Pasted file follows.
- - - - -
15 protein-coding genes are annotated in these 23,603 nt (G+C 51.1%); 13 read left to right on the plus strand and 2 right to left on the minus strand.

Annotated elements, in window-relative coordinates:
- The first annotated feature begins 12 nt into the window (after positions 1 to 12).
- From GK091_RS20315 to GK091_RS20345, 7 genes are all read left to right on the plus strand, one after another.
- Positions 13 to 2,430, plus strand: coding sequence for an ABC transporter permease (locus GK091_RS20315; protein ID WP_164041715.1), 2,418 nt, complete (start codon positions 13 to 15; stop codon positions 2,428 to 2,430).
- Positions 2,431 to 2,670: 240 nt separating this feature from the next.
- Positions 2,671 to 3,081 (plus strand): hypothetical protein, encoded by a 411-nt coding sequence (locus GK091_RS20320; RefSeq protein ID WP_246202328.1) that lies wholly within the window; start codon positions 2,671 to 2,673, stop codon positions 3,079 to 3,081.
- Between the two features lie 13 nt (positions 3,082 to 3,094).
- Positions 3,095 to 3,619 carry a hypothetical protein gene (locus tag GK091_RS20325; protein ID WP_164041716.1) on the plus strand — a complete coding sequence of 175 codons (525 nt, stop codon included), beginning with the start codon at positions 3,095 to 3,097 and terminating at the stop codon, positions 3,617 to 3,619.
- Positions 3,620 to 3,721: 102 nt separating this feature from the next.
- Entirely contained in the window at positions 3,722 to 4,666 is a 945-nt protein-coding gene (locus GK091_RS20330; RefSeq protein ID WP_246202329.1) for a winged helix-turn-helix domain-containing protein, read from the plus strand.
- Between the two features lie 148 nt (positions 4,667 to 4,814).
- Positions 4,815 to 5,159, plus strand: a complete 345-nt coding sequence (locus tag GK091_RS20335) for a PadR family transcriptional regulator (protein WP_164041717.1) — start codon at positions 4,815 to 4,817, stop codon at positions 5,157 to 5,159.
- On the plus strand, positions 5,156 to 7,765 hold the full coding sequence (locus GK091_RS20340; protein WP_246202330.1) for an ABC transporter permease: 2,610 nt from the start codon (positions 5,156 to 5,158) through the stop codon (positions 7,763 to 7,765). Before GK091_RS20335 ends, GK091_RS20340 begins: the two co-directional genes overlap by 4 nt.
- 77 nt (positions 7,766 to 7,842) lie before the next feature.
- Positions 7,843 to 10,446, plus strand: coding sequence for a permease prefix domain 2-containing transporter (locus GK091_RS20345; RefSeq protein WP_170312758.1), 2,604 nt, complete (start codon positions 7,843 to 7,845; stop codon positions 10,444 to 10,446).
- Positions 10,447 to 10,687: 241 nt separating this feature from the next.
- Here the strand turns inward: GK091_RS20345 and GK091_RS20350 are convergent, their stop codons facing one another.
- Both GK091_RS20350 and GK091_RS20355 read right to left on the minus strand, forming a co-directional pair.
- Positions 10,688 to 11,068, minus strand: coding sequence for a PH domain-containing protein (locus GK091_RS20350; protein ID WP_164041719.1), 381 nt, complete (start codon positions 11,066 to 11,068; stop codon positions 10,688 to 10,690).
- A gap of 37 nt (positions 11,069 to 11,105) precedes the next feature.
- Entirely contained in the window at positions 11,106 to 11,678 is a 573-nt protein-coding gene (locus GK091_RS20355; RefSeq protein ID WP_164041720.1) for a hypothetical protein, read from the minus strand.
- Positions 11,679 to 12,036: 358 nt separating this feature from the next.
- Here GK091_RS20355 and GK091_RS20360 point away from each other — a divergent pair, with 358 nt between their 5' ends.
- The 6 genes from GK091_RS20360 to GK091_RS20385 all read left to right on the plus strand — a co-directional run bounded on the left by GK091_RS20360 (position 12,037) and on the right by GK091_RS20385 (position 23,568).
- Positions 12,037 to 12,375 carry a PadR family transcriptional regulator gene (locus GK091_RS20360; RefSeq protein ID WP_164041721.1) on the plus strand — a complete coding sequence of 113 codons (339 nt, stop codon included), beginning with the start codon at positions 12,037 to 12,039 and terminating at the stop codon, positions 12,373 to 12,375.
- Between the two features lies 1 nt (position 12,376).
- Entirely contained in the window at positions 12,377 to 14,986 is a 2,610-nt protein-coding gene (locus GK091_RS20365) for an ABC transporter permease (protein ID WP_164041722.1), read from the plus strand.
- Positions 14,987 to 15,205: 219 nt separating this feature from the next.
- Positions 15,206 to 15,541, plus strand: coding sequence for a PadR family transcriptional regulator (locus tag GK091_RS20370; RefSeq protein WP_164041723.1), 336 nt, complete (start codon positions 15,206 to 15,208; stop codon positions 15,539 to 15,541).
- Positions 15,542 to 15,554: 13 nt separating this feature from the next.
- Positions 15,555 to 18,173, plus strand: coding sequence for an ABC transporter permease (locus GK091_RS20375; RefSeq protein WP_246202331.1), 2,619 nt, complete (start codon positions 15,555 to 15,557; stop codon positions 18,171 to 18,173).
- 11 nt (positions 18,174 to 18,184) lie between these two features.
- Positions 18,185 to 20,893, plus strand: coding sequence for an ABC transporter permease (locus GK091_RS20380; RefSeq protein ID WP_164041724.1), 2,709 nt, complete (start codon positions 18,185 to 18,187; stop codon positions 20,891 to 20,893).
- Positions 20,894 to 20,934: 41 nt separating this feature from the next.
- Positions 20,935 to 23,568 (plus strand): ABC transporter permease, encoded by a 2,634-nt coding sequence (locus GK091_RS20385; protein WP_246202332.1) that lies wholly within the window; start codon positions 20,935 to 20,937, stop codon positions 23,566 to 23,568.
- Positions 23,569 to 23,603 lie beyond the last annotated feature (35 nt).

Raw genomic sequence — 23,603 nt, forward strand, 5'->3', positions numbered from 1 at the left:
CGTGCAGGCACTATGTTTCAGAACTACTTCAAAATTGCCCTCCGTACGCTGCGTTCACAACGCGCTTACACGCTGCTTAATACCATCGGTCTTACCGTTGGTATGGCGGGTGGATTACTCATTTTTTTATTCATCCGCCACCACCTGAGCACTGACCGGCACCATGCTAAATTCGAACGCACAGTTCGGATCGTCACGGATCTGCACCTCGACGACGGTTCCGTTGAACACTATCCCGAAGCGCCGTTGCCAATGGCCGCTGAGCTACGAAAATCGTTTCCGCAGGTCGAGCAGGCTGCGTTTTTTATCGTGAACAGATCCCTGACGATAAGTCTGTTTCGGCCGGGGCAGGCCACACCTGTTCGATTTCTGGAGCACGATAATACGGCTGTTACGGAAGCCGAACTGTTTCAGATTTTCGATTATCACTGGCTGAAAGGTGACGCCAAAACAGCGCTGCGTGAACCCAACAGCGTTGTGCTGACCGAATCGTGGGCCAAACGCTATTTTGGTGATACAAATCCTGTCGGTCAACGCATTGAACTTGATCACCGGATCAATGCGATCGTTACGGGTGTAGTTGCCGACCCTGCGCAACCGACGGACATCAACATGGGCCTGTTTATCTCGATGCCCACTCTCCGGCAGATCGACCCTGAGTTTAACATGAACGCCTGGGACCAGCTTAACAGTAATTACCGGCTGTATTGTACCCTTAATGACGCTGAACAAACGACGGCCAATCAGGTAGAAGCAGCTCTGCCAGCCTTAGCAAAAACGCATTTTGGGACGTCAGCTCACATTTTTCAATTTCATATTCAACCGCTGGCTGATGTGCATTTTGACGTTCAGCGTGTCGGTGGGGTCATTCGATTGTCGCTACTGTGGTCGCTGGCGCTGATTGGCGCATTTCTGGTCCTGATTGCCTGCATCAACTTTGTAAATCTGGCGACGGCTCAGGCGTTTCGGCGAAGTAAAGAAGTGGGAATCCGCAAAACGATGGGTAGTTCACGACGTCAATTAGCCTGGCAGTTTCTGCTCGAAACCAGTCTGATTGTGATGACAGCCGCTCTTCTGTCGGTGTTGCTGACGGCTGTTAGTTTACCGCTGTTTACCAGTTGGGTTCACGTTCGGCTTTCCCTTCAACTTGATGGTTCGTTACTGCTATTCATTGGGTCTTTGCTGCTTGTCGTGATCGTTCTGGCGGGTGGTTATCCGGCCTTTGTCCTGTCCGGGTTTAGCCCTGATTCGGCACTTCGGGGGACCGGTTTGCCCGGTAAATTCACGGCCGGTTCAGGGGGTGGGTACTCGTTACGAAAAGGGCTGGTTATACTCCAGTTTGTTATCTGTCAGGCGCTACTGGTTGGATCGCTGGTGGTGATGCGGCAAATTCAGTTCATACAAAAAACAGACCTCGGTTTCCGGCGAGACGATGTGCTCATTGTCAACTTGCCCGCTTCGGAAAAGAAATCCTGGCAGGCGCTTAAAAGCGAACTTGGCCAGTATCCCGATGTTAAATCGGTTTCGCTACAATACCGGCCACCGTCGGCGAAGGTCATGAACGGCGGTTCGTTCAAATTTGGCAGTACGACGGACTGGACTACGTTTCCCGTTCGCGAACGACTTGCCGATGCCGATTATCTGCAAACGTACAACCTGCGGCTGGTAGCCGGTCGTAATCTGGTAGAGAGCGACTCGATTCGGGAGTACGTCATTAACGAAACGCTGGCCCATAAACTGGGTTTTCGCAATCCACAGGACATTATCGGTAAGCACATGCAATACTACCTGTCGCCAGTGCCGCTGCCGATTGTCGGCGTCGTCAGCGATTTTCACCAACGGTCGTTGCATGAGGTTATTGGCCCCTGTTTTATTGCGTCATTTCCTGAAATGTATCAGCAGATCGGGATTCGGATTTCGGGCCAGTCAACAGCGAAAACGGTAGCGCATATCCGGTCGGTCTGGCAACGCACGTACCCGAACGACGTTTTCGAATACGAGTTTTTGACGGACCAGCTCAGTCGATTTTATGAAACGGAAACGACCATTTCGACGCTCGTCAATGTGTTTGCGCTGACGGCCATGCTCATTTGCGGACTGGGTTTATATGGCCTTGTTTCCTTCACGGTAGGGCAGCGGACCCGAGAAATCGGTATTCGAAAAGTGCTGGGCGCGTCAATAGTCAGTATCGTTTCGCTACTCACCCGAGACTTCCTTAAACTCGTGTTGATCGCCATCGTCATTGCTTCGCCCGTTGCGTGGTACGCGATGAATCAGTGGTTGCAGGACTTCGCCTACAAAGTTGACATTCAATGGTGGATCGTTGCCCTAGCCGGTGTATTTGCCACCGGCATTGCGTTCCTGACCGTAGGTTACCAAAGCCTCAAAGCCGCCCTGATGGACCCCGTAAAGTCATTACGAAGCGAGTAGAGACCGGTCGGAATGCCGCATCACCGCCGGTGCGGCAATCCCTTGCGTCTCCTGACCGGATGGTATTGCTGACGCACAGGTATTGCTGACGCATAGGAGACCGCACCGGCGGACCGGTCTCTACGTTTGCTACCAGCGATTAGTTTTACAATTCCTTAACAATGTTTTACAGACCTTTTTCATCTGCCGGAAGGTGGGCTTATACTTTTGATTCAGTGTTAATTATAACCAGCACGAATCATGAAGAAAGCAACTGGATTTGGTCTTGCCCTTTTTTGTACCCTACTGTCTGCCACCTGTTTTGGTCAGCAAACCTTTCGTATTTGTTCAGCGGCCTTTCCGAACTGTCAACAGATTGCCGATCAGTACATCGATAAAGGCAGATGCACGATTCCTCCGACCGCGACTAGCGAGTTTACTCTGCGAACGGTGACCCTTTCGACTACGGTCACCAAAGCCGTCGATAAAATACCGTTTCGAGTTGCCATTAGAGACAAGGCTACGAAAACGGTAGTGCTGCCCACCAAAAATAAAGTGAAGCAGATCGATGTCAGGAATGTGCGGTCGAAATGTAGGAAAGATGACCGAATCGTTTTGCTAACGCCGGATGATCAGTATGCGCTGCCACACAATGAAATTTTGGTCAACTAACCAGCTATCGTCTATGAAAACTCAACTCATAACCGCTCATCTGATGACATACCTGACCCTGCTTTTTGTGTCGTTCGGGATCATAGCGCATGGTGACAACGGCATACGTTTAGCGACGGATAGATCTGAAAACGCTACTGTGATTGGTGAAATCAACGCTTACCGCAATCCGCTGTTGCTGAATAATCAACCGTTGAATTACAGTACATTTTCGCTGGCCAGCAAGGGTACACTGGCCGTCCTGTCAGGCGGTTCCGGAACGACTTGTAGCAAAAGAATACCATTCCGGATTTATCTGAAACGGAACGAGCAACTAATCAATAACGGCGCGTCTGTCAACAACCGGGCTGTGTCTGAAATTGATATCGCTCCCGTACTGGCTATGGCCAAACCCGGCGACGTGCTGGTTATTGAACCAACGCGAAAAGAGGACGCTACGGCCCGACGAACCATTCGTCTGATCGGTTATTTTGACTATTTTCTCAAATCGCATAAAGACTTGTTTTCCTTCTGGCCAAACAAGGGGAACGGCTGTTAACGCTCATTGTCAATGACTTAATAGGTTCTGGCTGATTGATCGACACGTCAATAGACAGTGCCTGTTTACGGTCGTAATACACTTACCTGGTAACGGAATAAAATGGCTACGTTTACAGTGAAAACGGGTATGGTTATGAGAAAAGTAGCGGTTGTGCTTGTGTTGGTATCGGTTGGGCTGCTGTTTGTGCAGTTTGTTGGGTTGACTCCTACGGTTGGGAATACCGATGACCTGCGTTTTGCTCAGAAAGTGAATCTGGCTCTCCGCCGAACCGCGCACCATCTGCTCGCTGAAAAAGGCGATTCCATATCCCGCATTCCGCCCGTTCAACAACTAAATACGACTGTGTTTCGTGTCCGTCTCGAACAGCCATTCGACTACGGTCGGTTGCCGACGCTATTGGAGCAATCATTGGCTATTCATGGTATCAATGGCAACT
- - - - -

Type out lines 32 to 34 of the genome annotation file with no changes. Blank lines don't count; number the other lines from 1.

- Positions 15,555 to 18,173, plus strand: coding sequence for an ABC transporter permease (locus GK091_RS20375; RefSeq protein WP_246202331.1), 2,619 nt, complete (start codon positions 15,555 to 15,557; stop codon positions 18,171 to 18,173).
- 11 nt (positions 18,174 to 18,184) lie between these two features.
- Positions 18,185 to 20,893, plus strand: coding sequence for an ABC transporter permease (locus GK091_RS20380; RefSeq protein ID WP_164041724.1), 2,709 nt, complete (start codon positions 18,185 to 18,187; stop codon positions 20,891 to 20,893).